I think bringing our heritage into the 21st Century using sympathetic and complimentary exhibitions, spaces and partnerships is a great way to breakdown the aforementioned barriers and thresholds for audiences who wouldn’t normally consider venturing to them. Let alone being great initiatives to encourage advocates and supporters to return year after year.


The price is right!

My third highlight, and possibly favourite talk of the day, came once again from Debbie Richards, from Baker Richards who passionately and eloquently spoke about pricing. Concerned at first that this talk was going to be very similar to last year’s presentation; Richards quickly alleviated any doubts that it would be a repeat.

Whilst the underlying principle was the same – price doesn’t operate in isolation, and price and value are inextricably linked – Richards provided alternative perspectives on pricing strategies.

  1. If you only have one price, you’ll have capped your income – be prepared to offer a range of prices (especially for adults) and not just additional concessionary options. You’d be amazed at what people are prepared to pay given the circumstances and the benefits associated with different rates.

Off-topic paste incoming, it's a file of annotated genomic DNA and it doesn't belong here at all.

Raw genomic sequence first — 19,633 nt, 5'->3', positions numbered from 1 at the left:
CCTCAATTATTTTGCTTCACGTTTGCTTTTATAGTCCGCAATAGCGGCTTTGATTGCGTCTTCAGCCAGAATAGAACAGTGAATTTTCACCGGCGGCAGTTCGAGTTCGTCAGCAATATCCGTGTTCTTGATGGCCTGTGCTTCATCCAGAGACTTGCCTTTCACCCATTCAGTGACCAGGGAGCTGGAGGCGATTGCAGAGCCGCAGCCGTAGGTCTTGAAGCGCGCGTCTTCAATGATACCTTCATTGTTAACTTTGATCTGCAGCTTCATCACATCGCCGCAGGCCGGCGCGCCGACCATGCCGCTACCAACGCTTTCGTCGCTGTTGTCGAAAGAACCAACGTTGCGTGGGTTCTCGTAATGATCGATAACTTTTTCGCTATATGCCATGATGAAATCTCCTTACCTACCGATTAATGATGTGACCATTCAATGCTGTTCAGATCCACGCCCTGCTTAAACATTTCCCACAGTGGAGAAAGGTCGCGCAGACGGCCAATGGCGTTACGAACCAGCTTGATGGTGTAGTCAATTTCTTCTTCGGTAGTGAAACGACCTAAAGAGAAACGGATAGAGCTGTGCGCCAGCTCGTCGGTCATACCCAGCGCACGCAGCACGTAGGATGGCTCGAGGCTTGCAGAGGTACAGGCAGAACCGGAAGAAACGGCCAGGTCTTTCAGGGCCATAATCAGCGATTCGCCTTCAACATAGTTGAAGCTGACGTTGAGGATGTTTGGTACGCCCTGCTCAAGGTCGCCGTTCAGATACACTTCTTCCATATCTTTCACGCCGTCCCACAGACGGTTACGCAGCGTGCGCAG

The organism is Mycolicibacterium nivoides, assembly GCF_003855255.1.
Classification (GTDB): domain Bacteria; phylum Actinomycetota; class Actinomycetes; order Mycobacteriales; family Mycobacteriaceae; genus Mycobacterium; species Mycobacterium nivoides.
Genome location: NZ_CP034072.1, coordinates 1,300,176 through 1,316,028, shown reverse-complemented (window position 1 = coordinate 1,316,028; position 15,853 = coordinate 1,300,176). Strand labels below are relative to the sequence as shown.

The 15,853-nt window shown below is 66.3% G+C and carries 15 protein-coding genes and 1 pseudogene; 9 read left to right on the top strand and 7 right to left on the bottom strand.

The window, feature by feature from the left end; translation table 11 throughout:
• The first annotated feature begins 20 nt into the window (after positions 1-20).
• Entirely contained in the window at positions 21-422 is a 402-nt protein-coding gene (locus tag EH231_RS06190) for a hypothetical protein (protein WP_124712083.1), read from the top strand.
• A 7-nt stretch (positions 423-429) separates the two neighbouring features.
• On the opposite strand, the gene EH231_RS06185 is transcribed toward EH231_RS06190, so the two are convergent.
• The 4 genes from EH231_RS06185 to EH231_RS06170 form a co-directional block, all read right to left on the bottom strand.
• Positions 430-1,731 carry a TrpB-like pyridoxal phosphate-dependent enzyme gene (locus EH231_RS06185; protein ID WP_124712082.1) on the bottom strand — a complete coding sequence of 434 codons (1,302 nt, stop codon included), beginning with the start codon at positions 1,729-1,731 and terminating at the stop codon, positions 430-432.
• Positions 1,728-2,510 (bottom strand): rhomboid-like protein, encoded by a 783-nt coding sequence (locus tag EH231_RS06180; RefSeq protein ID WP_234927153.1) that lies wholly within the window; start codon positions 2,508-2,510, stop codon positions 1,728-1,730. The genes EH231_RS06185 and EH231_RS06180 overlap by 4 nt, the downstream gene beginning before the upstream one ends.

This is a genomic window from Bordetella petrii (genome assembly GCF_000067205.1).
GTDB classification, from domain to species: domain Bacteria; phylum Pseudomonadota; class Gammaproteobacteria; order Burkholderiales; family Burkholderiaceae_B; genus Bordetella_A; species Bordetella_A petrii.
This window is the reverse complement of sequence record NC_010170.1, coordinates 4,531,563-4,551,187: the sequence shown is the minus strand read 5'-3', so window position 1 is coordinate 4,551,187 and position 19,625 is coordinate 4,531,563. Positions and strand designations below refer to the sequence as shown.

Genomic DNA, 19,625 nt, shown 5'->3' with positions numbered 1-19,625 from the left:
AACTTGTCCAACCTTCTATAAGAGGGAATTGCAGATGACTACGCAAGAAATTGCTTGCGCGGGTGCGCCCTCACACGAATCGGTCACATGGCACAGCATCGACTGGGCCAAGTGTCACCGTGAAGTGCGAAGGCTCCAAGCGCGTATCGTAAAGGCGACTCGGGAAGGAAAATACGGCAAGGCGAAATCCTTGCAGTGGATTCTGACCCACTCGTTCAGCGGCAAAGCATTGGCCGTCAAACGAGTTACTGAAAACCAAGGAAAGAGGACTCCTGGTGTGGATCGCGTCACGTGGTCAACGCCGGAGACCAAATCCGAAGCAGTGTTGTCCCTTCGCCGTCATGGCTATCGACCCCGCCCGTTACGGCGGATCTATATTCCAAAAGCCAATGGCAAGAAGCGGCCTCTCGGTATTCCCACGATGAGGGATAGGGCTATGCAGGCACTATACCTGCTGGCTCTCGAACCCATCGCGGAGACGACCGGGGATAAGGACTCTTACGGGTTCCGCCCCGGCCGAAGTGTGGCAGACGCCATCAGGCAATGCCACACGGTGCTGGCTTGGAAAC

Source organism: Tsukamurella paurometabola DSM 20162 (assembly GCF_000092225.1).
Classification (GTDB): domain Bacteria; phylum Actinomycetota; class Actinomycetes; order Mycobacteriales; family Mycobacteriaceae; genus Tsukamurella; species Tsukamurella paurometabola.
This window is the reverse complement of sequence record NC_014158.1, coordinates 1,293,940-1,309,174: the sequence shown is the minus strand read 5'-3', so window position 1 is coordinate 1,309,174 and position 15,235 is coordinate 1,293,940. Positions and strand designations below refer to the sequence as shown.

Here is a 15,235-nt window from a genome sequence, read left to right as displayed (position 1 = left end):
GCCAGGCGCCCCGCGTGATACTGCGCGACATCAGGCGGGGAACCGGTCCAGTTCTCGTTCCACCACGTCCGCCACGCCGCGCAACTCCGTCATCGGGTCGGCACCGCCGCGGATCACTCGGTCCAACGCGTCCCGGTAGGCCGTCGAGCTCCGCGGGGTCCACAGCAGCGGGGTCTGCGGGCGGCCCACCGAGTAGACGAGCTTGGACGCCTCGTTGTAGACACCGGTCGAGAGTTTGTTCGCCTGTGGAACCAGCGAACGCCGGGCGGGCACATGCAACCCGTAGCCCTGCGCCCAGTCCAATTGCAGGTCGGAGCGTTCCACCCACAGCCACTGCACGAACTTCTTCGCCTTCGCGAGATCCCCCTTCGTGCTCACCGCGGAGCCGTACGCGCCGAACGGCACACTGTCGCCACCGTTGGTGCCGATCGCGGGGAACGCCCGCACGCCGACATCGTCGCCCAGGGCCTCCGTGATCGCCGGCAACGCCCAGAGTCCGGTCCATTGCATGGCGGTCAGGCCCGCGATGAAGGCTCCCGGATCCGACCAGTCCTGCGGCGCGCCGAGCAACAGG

2. Present your pricing ranges in a clear and concise way – airlines do this extremely well, highlighting best value, lowest price, most popular, conditions of offer etc.
  3. Round numbers pose decision making challenges for customers – people like to see round numbers, but at what threshold do you place your price? On, under or over a suitable threshold? What encourages customers to round-up un-prompted (e.g. from £26 to £30)?
  4. Be careful when discounting – ‘customers are like wolves’ and they’ll keep coming if they can smell a deal is always to be had. It can also devalue your attraction or proposition.
  5. Describing your discount strategy can affect demand and longevity of a promotion – e.g. % off or fixed £? Amount saved or up to deals? What happens if you increase your price overall, do you face giving away large discounts if the % is variable?
  6. Think of your promotions like carrots and sticks – are your discounting strategies designed to reward the behavior you want? E.g. booking online rather than over the phone, booking early to secure the income?
  7. Consider your ticket pricing in accordance with other transactional elements, it’s all relative in the customer journey – e.g. how will food & beverage prices be perceived against the cost of a ticket? How should merchandise be priced in-line with ticket prices?